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GAPP 50 years anniversary
Lynn Wood

Before starting a family, Lynn Wood traveled the world as part of her work in manufacturing. When she settled down in rural Minnesota, she told her children stories about one of her favorite countries to visit: Germany. When her daughters signed up to participate in a GAPP exchange, the Wood family volunteered their home to host German students. We sat down with Lynn to ask her what it was like to be an American host for GAPP.

Lynn Wood and family - German American Partnership Program© Goethe Institut New York

Tell us a bit about yourself and your experience in Germany.
My name is Lynn Wood. I live in Litchfield, Minnesota, with my husband, Mark. I’m originally from Minneapolis, but I moved to Litchfield after my time in manufacturing. The firm I worked for would send me to Germany, mainly the industrial sections. I loved it there; even though I didn’t get to see what tourists usually see, it was still exciting and a lot of fun. In my experience with German people, I found them curious and engaging.
When I moved to rural Minnesota, I gave up that job so I could gain a family life. It’s been good; I’ve never regretted making that decision. I like Litchfield, and I think that it offers a unique experience for GAPP students. It’s very small compared to the cities they come from, so they get to see what it’s like in small-town America.

Can you tell me more about Litchfield?
It’s a small town with about 6,000 people, with a lot of space between everyone. Our house, for instance, is eleven miles from the high school. Even though we are a bit spread out, Litchfield is a very close community. For instance, we have this thing in town called a “Buddy Family.” When your children are small and you live farther away, you need to have a buddy family closer to the school in case there is a bad storm. That way, if travel is terrible, they have a place to stay until the road becomes safe. Basically, Litchfield has a lot of people looking out for each other.

When did your two daughters make the exchange?
Our daughter Laura went first, in 2010, then Anna went in 2012. Our daughters didn’t take German, but it turns out that wasn’t a requirement to go. I remember Laura telling us how exciting the festivities surrounding the 2010 World Cup were. Germany lost, but she still had fun watching the matches with her new friends. All of our daughters got along great with the exchange students here as well.

When did you host exchange students, and what was it like?
The German students came around the same time, starting in 2010. It’s funny because one of our exchange students was also named Laura, so we had two Lauras for a month. Our daughters actually each volunteered our family to host, so we had two exchange students at the same time. It ended up being great, and we made arrangements for the month so everyone had a place to sleep.
The first two girls who came were Angela and Deniz, and then Laura two years later. Laura and Henny, another GAPP alumnae, also returned two years after that, and we’ve kept in close contact with her ever since. We also stayed in touch with Angela, and three years ago we visited her in Boston. She also came to Minnesota for Thanksgiving, which was really fun.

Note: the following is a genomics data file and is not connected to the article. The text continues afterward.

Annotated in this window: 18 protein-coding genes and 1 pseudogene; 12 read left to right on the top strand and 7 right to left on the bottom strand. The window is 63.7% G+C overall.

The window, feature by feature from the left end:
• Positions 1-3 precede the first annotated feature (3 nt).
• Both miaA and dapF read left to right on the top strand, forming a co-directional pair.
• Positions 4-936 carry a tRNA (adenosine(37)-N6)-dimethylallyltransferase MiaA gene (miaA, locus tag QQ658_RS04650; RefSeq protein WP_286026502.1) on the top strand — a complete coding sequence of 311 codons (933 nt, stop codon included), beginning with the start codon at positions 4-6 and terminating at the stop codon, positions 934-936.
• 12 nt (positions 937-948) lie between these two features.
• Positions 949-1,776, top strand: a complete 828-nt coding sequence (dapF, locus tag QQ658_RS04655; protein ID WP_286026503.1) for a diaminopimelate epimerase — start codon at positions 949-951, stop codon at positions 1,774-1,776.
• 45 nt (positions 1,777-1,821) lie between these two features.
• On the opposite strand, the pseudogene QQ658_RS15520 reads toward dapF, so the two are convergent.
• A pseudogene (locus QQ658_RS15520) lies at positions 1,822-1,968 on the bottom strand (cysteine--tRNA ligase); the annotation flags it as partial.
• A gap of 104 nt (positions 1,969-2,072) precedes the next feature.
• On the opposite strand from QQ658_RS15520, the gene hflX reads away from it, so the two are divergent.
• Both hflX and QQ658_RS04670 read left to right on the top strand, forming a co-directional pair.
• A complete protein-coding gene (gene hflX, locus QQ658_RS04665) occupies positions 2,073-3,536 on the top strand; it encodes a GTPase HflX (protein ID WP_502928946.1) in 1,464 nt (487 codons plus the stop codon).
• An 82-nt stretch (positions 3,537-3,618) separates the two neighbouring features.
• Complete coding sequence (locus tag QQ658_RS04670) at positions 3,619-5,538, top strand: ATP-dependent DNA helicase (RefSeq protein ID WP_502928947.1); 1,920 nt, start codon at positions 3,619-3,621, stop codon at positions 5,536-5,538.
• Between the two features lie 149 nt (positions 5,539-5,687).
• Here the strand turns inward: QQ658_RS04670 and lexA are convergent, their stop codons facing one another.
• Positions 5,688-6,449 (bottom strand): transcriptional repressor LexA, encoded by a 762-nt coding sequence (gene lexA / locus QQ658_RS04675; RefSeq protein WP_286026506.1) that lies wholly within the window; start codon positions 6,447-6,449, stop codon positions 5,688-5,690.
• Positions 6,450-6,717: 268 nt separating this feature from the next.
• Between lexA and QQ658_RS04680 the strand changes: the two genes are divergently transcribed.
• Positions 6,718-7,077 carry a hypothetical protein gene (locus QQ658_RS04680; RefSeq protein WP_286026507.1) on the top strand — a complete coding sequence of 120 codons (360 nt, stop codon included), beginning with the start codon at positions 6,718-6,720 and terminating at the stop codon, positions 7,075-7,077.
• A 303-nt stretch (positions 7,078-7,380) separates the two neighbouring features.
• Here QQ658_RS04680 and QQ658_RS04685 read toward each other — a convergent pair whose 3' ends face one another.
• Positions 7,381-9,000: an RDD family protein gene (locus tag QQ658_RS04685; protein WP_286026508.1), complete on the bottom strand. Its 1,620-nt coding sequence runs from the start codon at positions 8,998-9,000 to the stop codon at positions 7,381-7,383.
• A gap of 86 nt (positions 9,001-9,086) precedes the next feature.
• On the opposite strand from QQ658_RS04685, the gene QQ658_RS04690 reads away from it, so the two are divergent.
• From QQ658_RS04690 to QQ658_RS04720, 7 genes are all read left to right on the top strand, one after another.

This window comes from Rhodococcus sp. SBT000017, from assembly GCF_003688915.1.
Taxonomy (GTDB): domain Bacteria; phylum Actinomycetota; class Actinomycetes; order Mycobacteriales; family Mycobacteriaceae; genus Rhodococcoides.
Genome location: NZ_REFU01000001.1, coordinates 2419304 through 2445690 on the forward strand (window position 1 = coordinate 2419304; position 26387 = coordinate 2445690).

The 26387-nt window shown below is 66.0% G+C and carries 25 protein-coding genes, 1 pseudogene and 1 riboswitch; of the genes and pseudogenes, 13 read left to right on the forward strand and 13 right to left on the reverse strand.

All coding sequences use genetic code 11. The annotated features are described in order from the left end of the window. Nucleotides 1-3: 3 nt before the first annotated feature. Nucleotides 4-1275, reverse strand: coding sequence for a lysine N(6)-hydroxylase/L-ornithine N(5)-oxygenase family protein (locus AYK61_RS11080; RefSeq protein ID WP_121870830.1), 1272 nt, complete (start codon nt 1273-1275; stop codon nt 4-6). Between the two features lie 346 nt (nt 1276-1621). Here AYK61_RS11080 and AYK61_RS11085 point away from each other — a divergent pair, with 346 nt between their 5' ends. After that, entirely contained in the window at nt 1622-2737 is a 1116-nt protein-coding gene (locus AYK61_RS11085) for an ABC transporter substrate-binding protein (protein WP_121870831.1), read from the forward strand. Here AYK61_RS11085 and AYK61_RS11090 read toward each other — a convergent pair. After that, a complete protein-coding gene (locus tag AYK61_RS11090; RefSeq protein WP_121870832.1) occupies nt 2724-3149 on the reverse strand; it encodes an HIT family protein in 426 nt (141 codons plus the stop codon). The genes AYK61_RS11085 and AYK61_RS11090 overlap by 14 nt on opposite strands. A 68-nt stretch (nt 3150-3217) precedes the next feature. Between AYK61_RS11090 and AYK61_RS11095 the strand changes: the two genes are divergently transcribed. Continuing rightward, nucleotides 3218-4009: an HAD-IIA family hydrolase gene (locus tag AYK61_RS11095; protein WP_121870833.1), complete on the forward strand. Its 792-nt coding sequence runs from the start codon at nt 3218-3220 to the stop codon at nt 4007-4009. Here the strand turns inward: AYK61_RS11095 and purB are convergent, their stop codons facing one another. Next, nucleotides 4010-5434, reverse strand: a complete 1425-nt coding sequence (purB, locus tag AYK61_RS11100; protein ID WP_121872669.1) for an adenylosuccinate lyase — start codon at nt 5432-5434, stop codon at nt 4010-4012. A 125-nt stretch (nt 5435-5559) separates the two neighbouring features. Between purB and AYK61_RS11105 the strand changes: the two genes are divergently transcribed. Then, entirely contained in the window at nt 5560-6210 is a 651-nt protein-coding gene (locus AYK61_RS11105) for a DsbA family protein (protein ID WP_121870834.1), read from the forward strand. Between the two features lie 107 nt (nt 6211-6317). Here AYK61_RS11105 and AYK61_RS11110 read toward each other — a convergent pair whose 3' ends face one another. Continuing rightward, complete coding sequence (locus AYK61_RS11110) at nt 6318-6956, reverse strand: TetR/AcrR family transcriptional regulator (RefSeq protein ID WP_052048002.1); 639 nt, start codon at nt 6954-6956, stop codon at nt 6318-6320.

Did the German students have specific expectations of the U.S.?
I think that the biggest difference for them was transportation. In rural Minnesota, and in most of the U.S., we depend so much on cars. That surprised the students, the lack of public transportation. It was an interesting experience for them, being in cars so much, especially with other teenagers. They had to travel by car to get pretty much anywhere, including school.
They also told us that bread is not very good in the United States. I’ve heard that complaint from a lot of Germans! That's one of the things we appreciate most about German culture, the directness. My husband and I are looking forward to having good German bread when we visit.

Do you have a favorite memory from the exchange?
One of my favorite memories is when the students prepared a German meal for us. They cooked and cooked and cooked; it was a massive explosion of food and dishes. I believe they made schnitzel, cabbage, and beets. It was delicious! I think they used every pot and pan in the house. Of course like most teenagers, once the meal was over, they weren’t too interested in the cleanup. But it was still very nice, and my husband and I didn’t mind washing up.

What effect did the GAPP exchange have on you and your family?
It just opened up more significant avenues of understanding. It’s such a wonderful opportunity to feel connected to another part of the world. We still keep in contact with the students, and it’s so great to see the adults they’ve grown into. Angela, for instance, works in the biomedical field.
Even our extended family benefited from the GAPP exchange. We have had students come to family gatherings, birthday parties, even thanksgiving. It affects far more people than just those in GAPP; I think it broadens everyone these students meet.

What advice would you give to a family that may be considering hosting for GAPP, or a student considering taking an exchange?
I would tell them to have no hesitation. Open your door and invite the student in completely. Make sure to tell the students to open themselves up to the experience as well. I remember one student that really exemplified that, Nabil. Nabil didn’t stay with us, but we got to know him, and he made a huge impression on us. He was from Karlsruhe, and when he came to Litchfield one of the first things he said was, “I want to do it all.” He learned to milk cows and worked in the barn. It was so different from what he had experienced in his life in Germany, and he was so enthusiastic. He just had this great outlook and wanted to explore. So I encourage students to be like Nabil: throw yourselves into exploration.